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Author ORCID Identifier



Campus-Only Access for One (1) Year

Document Type


Degree Name

Doctor of Philosophy (PhD)

Degree Program


Year Degree Awarded


Month Degree Awarded


First Advisor

Edward Debold

Second Advisor

Jay Gump

Third Advisor

Dhandapani Venkataraman

Subject Categories

Amino Acids, Peptides, and Proteins | Biochemistry | Biological Phenomena, Cell Phenomena, and Immunity | Biophysics | Cellular and Molecular Physiology | Molecular Biology | Nanomedicine | Other Chemicals and Drugs | Other Kinesiology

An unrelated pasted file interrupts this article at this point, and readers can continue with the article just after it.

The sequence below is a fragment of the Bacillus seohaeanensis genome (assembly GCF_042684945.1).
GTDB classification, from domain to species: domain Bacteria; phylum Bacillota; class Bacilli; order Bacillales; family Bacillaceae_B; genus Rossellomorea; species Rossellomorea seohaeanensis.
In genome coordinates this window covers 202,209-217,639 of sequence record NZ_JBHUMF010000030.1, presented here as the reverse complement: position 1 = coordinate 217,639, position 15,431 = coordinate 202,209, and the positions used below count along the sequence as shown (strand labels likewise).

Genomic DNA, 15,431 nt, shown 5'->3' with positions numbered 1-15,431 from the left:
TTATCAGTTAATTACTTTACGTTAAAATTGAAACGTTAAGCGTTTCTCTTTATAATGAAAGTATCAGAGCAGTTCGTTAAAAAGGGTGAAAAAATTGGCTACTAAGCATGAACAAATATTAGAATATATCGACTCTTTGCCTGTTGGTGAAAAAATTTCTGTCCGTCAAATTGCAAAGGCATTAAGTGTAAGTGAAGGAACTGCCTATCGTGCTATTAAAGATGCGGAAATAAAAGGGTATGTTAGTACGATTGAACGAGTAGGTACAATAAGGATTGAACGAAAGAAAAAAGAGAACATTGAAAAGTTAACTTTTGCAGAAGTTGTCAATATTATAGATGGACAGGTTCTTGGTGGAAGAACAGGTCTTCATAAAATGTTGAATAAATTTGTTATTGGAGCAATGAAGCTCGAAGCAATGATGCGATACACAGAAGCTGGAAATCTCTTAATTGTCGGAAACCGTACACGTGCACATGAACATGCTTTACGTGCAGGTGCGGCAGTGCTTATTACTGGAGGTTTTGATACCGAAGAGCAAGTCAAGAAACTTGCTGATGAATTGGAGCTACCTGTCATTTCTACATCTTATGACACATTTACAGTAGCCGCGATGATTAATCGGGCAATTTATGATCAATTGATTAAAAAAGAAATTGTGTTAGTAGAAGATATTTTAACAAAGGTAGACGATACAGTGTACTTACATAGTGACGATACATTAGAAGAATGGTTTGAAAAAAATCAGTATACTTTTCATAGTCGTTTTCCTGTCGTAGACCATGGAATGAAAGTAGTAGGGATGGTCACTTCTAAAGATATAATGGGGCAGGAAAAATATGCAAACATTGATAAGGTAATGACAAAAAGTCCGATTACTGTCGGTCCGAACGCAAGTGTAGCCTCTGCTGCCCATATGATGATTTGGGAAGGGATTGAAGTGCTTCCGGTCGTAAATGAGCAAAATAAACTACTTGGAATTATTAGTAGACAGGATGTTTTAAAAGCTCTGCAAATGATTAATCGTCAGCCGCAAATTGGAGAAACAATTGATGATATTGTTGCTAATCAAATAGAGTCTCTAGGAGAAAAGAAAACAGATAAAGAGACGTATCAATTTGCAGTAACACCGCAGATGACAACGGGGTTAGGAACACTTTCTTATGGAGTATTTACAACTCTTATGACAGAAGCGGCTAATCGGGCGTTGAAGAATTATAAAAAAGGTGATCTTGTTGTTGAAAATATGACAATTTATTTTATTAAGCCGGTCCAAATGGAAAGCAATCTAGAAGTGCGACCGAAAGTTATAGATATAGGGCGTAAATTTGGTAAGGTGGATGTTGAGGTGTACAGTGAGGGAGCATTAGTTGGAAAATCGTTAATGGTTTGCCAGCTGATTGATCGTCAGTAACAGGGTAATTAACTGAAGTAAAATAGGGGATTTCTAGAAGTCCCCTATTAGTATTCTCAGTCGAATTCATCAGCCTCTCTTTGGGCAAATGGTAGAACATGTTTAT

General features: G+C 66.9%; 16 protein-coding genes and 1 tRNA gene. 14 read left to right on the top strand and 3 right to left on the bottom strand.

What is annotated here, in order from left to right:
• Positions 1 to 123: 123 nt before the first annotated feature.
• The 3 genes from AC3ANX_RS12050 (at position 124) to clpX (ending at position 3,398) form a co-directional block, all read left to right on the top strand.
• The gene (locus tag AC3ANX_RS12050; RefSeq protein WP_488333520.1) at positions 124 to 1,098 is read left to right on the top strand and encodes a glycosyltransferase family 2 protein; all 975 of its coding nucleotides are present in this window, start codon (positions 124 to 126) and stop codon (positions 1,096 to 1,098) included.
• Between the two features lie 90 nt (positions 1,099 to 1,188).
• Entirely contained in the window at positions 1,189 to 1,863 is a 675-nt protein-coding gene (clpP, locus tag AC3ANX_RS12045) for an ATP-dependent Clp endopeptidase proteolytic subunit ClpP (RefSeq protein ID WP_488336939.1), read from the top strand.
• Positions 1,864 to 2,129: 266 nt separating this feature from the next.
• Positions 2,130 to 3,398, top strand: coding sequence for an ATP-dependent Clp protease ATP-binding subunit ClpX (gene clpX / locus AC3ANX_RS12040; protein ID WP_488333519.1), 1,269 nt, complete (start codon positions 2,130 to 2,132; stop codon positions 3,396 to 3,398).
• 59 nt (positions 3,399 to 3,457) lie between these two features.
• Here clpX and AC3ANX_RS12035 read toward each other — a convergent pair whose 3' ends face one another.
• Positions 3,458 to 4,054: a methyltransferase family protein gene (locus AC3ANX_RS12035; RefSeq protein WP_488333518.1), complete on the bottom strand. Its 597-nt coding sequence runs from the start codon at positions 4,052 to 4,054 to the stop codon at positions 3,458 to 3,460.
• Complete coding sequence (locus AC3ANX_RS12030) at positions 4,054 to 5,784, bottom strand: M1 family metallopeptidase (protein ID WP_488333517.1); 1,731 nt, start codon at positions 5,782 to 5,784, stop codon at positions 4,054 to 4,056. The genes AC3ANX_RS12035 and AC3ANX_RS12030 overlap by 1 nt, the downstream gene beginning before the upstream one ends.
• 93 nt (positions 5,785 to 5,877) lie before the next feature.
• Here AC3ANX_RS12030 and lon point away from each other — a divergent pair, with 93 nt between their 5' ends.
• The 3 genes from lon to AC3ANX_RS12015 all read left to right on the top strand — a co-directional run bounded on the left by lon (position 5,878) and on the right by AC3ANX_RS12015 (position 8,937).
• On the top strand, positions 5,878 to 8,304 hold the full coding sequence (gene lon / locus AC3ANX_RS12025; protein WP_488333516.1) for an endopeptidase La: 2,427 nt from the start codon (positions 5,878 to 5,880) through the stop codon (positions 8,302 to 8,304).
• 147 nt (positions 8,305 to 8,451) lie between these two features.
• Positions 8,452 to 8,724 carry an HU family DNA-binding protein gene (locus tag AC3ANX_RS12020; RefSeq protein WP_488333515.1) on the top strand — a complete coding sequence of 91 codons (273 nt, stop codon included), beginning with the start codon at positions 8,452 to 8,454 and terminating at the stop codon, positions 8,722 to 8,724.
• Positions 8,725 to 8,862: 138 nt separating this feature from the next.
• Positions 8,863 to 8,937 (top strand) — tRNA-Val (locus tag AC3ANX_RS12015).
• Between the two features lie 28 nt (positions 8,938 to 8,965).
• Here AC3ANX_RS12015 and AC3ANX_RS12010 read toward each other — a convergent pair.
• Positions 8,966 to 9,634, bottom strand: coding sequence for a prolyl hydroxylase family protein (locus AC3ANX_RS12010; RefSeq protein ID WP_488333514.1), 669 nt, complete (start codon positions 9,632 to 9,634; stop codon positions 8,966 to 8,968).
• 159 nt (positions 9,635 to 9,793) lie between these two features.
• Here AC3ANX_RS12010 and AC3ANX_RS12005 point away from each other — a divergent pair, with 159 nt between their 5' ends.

Molecular motors, such as myosin, have evolved to transduce chemical energy from ATP into mechanical work to drive essential cellular processes, from muscle contraction to vesicular transport. Dysfunction in these motors is a root cause of many pathologies necessitating the application of intrinsic control over molecular motor function. We hypothesized that altering the myosin’s energy substrate via minor positional changes to the triphosphate portion of the molecule will allow us to control the protein and affect its in vitro function. We utilized positional isomers of a synthetic non-nucleoside triphosphate, azobenzene triphosphate, and assessed whether myosin’s force- and motion-generating capacity could be controlled at both the ensemble and single-molecule levels. This successfully demonstrated the ability to alter a substrate to exert intrinsic control over a protein’s function by affecting distinct steps in myosin’s chemomechanical cycle. A deeper investigation of the mechanisms underlying any enhancement or inhibition of myosin’s function may reveal potential avenues for novel approaches to treat certain myopathies.